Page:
Public spaces, city employees and affordable housing targeted for Omaha ARPA spending
Hitchcock Park pool facility near 45th and Q Streets is among public spaces that would be upgraded with ARPA funding allocated to Omaha. (Cindy Gonzalez/Nebraska Examiner)
The City of Omaha’s full-time employees, minus elected officials, are to get a $3,000 boost this year in their paychecks.
Nearly 15 city parks, pools and other public spaces are to be spiffed up.
And a new housing manager is to be hired to oversee the growing amount of affordable housing yet to be created with a recent influx of public and private dollars.
Those are some of the ways Omaha plans to spend its latest allocation of American Rescue Plan Act funds, Mayor Jean Stothert announced Tuesday.
The COVID-related federal act put $112,591,455 into the city’s coffers. An earlier infusion came in May 2021; the other $56 million came this month.
Stothert held a news conference to lay out spending plans for the second half that are to be forwarded to the City Council for review and approval.
“The primary use of ARPA funds is for local governments to replace revenue losses though 2023,” said Stothert, adding that about $31 million will go for that purpose.
However, she said, the ARPA funds also can be used to support community programs, respond to pandemic impacts and promote economic recovery.
“The programs we have created and funded are especially important and will have communitywide benefits,” Stothert said.
Employee pay bump
Areas to gain the most from the latest funding round are affordable housing, public spaces and employee pay.
A $20 million affordable housing allotment from the city’s ARPA funds is to be matched by nonprofit Front Porch Investments and its philanthropic partners, which already are working to fulfill goals identified in a housing affordability report released last year.
The city also plans to request $20 million from the U.S. Department of Housing and Urban Development. And Stothert said another $20 million could be coming from the State of Nebraska’s ARPA allocation.
She said that total so far makes affordable housing the city’s largest program funded with ARPA dollars.
Meridith Dillon, Front Porch executive director, told reporters the “crisis” requires a collective effort.
“Fortunately, we are seeing the urgency of our community’s housing needs being met with support from stakeholders across our community,” she said.
Must spend by 2026
ARPA funds must be spent by 2026. The housing funds are to be deployed in various ways to promote local affordable housing, generally defined as rent or mortgages and related housing expenses that aren’t more than 30% of a family’s income.
Developers and organizations, for instance, will be able to apply for grants and short-term loans aimed at increasing and preserving housing options for lower income individuals and families.
Funds also might be used to buy or prepare property or to support down payment assistance.
Applications for funding are to be available in August via Front Porch. They’ll be vetted and reviewed by a committee and likely announced in November.
Stothert said the plan to allocate $9 million to fund premium pay for police, fire and civilian employees stemmed from a request by the Omaha Police Union.
She said city leaders, however, felt it was not fair to give a pandemic-related boost to just one city employee group and therefore broadened the scope.
“This was our way of saying thank you,” she said, adding that first responders provided critical emergency services and civilian employees were essential to maintaining the continuity of city functions and infrastructure.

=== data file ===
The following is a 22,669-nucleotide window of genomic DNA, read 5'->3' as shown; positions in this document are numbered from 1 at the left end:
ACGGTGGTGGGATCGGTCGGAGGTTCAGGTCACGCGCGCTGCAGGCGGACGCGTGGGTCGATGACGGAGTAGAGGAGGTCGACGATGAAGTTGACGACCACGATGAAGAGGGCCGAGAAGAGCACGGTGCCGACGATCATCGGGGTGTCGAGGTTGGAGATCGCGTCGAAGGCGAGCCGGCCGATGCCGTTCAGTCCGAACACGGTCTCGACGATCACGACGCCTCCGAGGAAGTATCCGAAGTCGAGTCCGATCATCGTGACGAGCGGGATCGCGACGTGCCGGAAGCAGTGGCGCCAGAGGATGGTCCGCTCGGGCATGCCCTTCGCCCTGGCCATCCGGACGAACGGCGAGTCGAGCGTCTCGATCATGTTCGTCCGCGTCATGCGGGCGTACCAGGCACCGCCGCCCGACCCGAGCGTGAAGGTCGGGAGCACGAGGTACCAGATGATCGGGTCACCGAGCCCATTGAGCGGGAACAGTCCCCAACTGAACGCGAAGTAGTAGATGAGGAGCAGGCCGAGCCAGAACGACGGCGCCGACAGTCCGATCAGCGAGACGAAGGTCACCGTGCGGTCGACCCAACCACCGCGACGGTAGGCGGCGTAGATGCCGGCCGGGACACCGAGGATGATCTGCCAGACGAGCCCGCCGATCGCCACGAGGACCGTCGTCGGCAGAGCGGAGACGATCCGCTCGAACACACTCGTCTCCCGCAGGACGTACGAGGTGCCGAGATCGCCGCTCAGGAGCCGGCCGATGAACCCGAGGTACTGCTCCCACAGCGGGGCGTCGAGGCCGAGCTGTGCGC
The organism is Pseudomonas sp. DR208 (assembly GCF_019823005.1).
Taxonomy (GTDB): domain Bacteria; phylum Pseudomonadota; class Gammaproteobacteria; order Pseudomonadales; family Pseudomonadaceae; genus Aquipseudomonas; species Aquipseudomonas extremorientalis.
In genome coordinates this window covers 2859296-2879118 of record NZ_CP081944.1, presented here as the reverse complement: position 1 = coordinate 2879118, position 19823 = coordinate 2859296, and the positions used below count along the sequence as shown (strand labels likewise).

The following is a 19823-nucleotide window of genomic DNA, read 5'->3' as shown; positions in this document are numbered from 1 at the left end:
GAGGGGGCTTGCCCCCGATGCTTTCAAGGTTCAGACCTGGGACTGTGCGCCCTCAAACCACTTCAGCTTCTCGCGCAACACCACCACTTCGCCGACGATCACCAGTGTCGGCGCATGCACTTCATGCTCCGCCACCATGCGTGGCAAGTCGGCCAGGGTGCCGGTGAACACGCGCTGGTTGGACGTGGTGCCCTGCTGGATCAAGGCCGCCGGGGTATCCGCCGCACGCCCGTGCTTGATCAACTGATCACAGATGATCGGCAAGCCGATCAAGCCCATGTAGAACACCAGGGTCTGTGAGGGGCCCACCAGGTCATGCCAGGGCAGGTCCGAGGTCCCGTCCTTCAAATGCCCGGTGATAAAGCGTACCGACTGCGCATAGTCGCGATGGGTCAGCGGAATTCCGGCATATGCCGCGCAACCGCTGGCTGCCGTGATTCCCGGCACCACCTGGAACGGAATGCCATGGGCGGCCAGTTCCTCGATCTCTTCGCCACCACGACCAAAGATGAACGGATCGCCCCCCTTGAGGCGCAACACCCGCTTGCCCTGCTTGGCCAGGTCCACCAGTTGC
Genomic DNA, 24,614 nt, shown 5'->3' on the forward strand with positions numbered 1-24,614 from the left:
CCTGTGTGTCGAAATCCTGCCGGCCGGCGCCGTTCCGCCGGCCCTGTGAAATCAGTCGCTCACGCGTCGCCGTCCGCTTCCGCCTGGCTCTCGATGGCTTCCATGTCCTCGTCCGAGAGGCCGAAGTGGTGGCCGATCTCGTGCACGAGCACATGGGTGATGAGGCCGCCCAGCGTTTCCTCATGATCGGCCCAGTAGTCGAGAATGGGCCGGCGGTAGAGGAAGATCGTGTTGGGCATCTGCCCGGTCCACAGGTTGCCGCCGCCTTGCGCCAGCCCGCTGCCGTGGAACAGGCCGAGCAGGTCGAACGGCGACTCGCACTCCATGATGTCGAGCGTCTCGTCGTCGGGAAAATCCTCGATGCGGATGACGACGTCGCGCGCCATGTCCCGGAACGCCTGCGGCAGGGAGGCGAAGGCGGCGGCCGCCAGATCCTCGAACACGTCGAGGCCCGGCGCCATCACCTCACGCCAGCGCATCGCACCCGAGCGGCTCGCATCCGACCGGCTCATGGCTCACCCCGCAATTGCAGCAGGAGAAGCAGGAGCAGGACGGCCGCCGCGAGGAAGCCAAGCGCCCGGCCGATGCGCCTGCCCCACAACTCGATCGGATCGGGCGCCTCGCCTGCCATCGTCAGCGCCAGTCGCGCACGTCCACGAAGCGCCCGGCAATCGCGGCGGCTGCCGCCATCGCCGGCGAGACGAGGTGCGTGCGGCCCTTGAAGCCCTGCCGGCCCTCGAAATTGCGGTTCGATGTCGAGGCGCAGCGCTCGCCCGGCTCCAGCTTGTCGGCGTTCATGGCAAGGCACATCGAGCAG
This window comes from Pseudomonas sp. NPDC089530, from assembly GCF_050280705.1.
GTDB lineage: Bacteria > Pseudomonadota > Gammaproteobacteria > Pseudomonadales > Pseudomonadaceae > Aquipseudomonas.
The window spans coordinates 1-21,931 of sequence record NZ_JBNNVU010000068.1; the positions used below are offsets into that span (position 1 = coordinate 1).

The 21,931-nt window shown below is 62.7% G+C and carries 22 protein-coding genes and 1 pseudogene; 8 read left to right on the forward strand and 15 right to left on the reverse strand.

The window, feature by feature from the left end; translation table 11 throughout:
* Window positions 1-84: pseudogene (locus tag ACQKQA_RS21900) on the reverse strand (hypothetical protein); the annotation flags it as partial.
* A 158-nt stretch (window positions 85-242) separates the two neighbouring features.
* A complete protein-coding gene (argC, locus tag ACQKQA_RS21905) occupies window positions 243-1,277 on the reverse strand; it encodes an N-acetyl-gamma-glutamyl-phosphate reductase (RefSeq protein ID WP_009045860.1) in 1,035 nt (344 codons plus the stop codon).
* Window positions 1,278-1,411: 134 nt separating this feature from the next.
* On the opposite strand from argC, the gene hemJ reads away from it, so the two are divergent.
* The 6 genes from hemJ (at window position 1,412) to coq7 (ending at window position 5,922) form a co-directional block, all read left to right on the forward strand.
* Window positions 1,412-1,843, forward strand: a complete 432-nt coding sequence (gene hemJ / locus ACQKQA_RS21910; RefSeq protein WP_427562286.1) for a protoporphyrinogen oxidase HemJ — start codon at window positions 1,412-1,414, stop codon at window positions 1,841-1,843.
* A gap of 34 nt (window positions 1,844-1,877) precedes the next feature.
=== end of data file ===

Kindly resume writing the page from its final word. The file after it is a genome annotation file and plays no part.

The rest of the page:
The mayor and City Council members are not eligible for the $3,000 that will be payable to each employee over several pay periods starting in late July.
Public concerns, wishes
The roughly $10 million to be allocated for parks and public spaces is rooted in a recent public survey that asked Omahans about top concerns and wishes, said Stothert.
“These projects have the chance to create new experiences for the next generation of park users and keep up with the change in use patterns we have seen over the past two years,” said Parks Director Matt Kalcevich.
Other ARPA recipients announced Tuesday include $1 million for Omaha Business Improvement Districts. Districts will be invited to submit proposals later this year for the competitive funding.
The homeless services coordinator position, new to the Mayor’s Office, would receive $200,000 and after two years is to become part of the general fund budget.
The housing manager spot, funded at $225,000 over two years, is to oversee implementation of the city’s affordable housing action plan.
The earlier round of ARPA funding was directed at areas including hotels and community organizations, Stothert said.
She said the city hired Deloitte to review all proposed spending. City Council approval is necessary.
Other requests for the ARPA dollars are still being reviewed and Stothert said she expects to make an announcement on further ARPA allocations later.
Parks, plazas and public spaces tapped for a revival via Omaha ARPA funds:
Juvenile Justice Center Plaza, downtown Omaha, $700,000.
Plaza de la Raza Square, South 24th and N Streets, $500,000.
Martin Luther King Jr. Park, 3706 Maple St., $75,000.
Dreamland Park, 24th and Lizzie Robinson Drive, $75,000.
Mandan Park, 6215 S. 13th St., $1 million.
Fontenelle Park, 4407 Fontenelle Blvd., $750,000.
Pipal Park, 7770 Hascall St., $1 million.
Lynch Park, 2200 S. 21st St., $3 million.
Paxton-John Creighton Boulevard Trail, $1 million.
Elmwood Pool, 606 S. Happy Hollow Blvd., $400,000.
Hitchcock Pool, 5025 S. 45th St., $1 million.
Benson Community Center, 6008 Maple St., $750,000.
Memorial Park, 6005 Underwood Ave., $150,000.
Clarkson Park, 124 N. 42nd St., $75,000.
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